James, who hasn't been a two-way player for several years, hasn't been able to defend Durant well. Irving can't defend Curry, period. And despite that, the Warriors' stars -- both of whom have been league MVPs -- still avoid a one-on-one pick-up game. Against such a poor defensive team as Cleveland,, think they couldn't combine to score 77 points? And what about Thompson who once scored an NBA record 37 in a quarter?
Instead, these Warriors keep their eye on the bigger picture which is to wear out the defense with ball movement and spacing until they break its will.
Isolations are great to use in case of emergency, with the shot clock running down, or when a play set falters on an inbound or to exploit a mismatch during a big moment.
It just shouldn't be Option 1 so often which can make a quality team such as Cleveland so predictable down the stretch as was the case in Game 3.
The Cavs had this flaw for 82 games in the regular season against lesser teams. They've done it throughout the playoffs but failed to realize the Warriors aren't the No. 8 seed Indiana Pacers.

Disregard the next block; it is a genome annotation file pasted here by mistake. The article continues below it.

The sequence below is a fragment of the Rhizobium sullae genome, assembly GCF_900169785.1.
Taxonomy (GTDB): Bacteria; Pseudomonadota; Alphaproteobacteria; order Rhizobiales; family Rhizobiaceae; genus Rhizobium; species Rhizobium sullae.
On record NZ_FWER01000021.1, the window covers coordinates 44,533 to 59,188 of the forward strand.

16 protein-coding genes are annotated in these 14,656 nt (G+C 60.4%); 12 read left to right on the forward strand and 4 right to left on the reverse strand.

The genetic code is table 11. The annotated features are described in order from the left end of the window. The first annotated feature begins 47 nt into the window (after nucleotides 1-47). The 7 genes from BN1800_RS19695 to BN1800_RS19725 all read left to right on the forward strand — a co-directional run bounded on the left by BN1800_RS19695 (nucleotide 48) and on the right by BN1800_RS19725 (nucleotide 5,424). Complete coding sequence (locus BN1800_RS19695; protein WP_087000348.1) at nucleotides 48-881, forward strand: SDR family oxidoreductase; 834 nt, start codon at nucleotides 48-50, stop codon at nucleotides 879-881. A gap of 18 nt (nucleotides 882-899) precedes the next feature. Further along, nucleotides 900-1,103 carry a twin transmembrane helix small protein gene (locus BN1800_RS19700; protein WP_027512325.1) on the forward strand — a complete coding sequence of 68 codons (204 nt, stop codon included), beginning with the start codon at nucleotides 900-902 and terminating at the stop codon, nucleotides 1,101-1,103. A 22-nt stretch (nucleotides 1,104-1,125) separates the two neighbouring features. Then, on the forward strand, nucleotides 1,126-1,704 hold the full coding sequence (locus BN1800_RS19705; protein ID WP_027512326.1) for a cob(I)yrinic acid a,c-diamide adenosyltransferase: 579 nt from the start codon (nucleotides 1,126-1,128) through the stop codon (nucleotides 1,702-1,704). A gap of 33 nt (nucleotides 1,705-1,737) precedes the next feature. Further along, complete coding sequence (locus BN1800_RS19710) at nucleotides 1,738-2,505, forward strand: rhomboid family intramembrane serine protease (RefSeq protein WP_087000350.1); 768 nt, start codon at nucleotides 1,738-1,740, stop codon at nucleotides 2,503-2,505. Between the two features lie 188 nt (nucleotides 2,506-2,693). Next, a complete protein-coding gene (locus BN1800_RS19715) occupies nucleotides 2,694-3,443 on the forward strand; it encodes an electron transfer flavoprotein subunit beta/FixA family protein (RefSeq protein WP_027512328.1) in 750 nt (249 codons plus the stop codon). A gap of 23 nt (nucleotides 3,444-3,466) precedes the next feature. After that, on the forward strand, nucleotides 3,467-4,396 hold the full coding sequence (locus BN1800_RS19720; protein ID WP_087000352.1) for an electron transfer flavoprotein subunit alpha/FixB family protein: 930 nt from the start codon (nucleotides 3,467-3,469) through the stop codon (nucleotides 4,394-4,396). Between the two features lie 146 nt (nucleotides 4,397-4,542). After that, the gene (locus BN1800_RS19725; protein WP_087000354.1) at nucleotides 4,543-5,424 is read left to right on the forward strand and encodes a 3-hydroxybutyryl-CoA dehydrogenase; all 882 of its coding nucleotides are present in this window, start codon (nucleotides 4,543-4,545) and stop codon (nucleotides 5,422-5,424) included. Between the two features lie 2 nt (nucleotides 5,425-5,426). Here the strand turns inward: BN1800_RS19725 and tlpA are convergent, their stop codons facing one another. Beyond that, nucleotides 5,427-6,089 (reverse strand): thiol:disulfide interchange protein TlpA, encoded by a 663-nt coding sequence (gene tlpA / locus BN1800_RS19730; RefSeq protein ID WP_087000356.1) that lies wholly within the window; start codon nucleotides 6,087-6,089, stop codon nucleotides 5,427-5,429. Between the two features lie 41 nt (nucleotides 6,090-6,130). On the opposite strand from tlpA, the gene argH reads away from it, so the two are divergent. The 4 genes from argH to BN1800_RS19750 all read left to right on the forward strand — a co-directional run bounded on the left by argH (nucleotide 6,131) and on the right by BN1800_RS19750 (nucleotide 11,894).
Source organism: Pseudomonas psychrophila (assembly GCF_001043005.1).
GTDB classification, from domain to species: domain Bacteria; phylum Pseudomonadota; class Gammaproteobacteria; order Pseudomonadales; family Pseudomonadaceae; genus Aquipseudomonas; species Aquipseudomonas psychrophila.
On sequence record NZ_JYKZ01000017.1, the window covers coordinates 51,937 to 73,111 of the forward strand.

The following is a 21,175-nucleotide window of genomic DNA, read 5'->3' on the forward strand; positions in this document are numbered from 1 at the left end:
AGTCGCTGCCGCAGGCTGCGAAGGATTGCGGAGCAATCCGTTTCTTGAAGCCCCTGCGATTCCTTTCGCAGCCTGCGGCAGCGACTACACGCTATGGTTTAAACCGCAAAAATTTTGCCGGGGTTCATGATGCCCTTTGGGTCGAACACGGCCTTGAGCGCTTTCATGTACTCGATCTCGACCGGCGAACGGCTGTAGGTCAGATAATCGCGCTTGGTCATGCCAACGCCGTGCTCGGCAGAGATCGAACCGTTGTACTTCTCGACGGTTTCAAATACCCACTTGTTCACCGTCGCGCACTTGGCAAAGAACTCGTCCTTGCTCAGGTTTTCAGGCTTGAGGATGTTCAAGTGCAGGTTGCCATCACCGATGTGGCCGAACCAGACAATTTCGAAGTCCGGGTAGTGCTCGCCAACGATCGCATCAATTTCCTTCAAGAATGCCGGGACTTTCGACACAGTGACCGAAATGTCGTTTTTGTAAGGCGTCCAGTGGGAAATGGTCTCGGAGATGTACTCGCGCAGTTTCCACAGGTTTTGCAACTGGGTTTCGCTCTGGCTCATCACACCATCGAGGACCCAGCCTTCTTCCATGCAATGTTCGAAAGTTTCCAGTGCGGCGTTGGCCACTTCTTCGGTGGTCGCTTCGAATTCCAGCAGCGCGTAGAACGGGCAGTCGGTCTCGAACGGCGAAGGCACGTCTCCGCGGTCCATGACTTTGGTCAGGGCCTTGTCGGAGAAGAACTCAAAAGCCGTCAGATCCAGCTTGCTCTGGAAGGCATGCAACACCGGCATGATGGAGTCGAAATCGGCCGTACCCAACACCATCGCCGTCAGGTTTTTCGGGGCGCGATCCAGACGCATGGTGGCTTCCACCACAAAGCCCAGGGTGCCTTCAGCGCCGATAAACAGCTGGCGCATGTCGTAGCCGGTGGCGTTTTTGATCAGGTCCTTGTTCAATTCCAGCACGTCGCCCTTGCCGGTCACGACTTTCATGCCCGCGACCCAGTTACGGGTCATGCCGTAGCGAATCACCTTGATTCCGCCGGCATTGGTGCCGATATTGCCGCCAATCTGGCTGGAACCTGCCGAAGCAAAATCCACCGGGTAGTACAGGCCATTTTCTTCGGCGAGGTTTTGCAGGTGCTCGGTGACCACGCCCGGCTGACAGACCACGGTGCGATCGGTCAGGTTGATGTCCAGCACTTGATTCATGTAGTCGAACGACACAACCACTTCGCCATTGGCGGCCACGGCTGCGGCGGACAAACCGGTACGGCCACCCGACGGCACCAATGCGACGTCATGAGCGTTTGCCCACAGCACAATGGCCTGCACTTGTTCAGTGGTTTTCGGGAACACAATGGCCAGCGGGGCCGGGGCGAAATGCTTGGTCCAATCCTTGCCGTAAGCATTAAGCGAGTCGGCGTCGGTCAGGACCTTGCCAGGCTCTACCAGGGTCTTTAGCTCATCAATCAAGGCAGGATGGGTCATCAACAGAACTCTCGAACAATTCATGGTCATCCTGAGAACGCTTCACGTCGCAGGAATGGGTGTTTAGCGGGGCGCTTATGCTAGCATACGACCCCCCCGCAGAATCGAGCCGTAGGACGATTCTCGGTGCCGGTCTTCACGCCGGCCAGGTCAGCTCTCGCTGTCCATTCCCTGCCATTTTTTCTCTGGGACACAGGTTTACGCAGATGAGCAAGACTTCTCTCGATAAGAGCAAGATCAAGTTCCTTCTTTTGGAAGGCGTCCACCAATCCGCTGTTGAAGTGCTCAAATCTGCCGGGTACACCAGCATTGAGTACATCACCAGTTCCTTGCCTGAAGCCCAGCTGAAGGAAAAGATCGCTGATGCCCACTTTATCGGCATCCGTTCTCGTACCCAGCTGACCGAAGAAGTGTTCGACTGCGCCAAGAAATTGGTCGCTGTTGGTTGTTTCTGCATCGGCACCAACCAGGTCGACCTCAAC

And James failed to carry with him the lessons he should've held onto in 2011 after his Miami Heat, who had three stars with Dwyane Wade and Chris Bosh, were upset by the Dallas Mavericks with one star in Dirk Nowitzki. The Mavs understood that they were outmanned in that sense but the ball moved faster than anyone on the floor including James.
Nowitzki, the MVP, had 21 points in the close out Game 6 to win the championship. His best output in a win was 29 points. He didn't average a triple-double. He didn't produce any Irving-like wizardry off the dribble. His performance was memorable, however, because of what he did in the fourth quarters and how his team's better IQ prevailed against the odds. They saw defense as five vs. five and not one-on-one.
The Cavs needed too adjust their approach but didn't, or couldn't, believing their 12-1 record coming into this series put them on par with Golden State's 12-0.
Those numbers lied, which happens frequently when the game is viewed primarly through a one-dimensional lens.
The Cavs have been had, suckered by their own hubris, their own worst enemy in a series that would have a significantly different tone tonight had they made it 2-1.
The only question is how much of a fight they'll show in Game 4, or will they abandon any sense of a unified front, retreat to their individual corners and isolate themselves as the inevitable unfolds.